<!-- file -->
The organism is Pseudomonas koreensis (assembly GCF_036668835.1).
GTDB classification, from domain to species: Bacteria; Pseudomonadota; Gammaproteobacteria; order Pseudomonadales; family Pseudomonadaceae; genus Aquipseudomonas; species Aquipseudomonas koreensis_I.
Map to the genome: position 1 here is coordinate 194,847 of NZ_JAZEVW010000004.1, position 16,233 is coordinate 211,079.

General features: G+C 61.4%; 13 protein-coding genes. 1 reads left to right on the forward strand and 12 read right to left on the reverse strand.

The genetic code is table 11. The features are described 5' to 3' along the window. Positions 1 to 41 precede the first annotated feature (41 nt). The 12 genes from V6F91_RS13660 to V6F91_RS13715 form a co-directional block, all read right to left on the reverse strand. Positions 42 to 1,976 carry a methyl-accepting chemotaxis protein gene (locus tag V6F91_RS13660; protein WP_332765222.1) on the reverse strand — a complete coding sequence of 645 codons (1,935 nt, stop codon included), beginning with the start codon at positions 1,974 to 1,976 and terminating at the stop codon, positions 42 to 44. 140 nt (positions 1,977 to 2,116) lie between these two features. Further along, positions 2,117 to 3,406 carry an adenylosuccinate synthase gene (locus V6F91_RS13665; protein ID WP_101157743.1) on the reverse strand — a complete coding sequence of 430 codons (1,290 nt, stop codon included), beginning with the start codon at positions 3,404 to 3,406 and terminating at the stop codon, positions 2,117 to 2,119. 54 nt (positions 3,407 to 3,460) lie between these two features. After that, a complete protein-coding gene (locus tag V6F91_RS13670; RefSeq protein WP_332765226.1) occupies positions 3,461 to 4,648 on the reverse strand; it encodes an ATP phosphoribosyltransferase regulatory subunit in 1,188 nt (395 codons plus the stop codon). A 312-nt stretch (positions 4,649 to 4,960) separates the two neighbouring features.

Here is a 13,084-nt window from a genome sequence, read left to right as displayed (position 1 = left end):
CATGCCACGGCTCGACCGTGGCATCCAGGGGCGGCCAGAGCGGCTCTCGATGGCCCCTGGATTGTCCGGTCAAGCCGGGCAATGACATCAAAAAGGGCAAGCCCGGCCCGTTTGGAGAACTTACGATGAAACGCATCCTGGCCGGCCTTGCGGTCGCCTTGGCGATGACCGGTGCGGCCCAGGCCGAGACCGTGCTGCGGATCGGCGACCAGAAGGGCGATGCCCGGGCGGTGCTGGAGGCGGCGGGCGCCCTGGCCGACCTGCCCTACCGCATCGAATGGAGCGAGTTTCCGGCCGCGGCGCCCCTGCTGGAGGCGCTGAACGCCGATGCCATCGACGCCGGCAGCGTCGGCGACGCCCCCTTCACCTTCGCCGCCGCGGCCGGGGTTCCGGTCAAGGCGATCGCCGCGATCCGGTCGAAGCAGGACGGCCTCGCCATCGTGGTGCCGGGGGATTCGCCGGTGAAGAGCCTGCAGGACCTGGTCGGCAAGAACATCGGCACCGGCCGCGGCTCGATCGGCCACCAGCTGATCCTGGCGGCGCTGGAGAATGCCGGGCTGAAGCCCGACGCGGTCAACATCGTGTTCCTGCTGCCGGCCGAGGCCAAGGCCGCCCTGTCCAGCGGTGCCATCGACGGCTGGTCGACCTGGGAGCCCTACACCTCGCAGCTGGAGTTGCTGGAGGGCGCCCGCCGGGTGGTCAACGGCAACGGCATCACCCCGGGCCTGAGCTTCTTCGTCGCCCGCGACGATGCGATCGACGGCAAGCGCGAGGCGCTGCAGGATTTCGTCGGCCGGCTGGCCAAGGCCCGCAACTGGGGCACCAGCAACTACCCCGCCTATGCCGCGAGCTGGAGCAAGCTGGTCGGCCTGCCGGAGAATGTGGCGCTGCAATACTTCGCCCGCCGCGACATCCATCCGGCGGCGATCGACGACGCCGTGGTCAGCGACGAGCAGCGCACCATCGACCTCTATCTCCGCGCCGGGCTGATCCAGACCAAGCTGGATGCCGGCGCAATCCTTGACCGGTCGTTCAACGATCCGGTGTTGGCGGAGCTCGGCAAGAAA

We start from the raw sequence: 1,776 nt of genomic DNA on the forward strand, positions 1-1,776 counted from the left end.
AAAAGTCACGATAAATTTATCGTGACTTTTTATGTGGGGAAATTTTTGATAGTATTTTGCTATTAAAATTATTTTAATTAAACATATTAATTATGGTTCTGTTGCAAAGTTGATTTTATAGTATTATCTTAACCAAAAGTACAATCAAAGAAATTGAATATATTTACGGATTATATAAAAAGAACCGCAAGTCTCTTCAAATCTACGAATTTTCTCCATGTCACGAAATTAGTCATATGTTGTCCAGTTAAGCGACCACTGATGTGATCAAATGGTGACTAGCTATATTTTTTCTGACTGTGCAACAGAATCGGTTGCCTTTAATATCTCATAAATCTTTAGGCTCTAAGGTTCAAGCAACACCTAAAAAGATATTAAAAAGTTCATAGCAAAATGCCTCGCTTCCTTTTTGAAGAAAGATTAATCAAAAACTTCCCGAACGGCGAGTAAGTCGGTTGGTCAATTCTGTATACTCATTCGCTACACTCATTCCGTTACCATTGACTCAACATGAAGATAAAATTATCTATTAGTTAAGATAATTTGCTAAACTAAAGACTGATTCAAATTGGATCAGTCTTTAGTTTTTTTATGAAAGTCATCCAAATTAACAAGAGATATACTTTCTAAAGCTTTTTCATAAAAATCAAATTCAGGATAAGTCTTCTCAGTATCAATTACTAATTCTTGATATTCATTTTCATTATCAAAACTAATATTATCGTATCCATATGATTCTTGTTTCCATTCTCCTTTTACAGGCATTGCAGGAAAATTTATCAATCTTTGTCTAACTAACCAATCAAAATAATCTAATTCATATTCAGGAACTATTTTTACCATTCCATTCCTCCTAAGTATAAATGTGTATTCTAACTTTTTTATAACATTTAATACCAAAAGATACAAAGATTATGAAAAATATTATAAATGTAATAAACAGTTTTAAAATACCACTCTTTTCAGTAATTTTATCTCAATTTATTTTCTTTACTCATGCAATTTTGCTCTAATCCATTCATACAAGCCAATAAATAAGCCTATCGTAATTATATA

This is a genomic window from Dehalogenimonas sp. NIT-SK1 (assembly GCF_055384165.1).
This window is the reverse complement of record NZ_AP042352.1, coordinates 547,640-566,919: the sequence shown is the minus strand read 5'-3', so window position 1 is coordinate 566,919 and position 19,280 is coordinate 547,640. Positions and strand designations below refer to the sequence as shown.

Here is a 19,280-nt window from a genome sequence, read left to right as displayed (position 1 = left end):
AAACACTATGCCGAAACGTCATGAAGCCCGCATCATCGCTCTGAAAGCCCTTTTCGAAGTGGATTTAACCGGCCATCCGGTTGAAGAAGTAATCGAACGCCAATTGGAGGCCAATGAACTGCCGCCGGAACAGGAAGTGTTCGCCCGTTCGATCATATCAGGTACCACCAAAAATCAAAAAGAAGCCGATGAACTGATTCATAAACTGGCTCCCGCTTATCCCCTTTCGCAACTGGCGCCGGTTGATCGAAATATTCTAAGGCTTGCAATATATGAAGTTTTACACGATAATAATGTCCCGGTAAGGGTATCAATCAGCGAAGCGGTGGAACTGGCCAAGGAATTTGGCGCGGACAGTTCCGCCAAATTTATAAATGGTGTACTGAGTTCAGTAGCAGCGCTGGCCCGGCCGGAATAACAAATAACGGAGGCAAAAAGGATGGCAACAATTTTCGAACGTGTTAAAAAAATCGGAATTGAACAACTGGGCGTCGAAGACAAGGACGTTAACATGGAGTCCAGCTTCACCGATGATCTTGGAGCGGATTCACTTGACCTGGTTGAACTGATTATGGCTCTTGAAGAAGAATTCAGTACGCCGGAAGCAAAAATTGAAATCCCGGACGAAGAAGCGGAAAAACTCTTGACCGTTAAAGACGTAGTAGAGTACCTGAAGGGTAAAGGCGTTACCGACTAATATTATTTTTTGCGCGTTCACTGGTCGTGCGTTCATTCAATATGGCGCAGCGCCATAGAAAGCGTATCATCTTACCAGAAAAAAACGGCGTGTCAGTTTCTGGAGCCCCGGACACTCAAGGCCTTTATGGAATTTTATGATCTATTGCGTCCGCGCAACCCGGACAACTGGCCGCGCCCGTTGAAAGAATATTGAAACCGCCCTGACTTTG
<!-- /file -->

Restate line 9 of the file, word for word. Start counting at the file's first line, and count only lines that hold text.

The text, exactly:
AAAAGTCACGATAAATTTATCGTGACTTTTTATGTGGGGAAATTTTTGATAGTATTTTGCTATTAAAATTATTTTAATTAAACATATTAATTATGGTTCTGTTGCAAAGTTGATTTTATAGTATTATCTTAACCAAAAGTACAATCAAAGAAATTGAATATATTTACGGATTATATAAAAAGAACCGCAAGTCTCTTCAAATCTACGAATTTTCTCCATGTCACGAAATTAGTCATATGTTGTCCAGTTAAGCGACCACTGATGTGATCAAATGGTGACTAGCTATATTTTTTCTGACTGTGCAACAGAATCGGTTGCCTTTAATATCTCATAAATCTTTAGGCTCTAAGGTTCAAGCAACACCTAAAAAGATATTAAAAAGTTCATAGCAAAATGCCTCGCTTCCTTTTTGAAGAAAGATTAATCAAAAACTTCCCGAACGGCGAGTAAGTCGGTTGGTCAATTCTGTATACTCATTCGCTACACTCATTCCGTTACCATTGACTCAACATGAAGATAAAATTATCTATTAGTTAAGATAATTTGCTAAACTAAAGACTGATTCAAATTGGATCAGTCTTTAGTTTTTTTATGAAAGTCATCCAAATTAACAAGAGATATACTTTCTAAAGCTTTTTCATAAAAATCAAATTCAGGATAAGTCTTCTCAGTATCAATTACTAATTCTTGATATTCATTTTCATTATCAAAACTAATATTATCGTATCCATATGATTCTTGTTTCCATTCTCCTTTTACAGGCATTGCAGGAAAATTTATCAATCTTTGTCTAACTAACCAATCAAAATAATCTAATTCATATTCAGGAACTATTTTTACCATTCCATTCCTCCTAAGTATAAATGTGTATTCTAACTTTTTTATAACATTTAATACCAAAAGATACAAAGATTATGAAAAATATTATAAATGTAATAAACAGTTTTAAAATACCACTCTTTTCAGTAATTTTATCTCAATTTATTTTCTTTACTCATGCAATTTTGCTCTAATCCATTCATACAAGCCAATAAATAAGCCTATCGTAATTATATA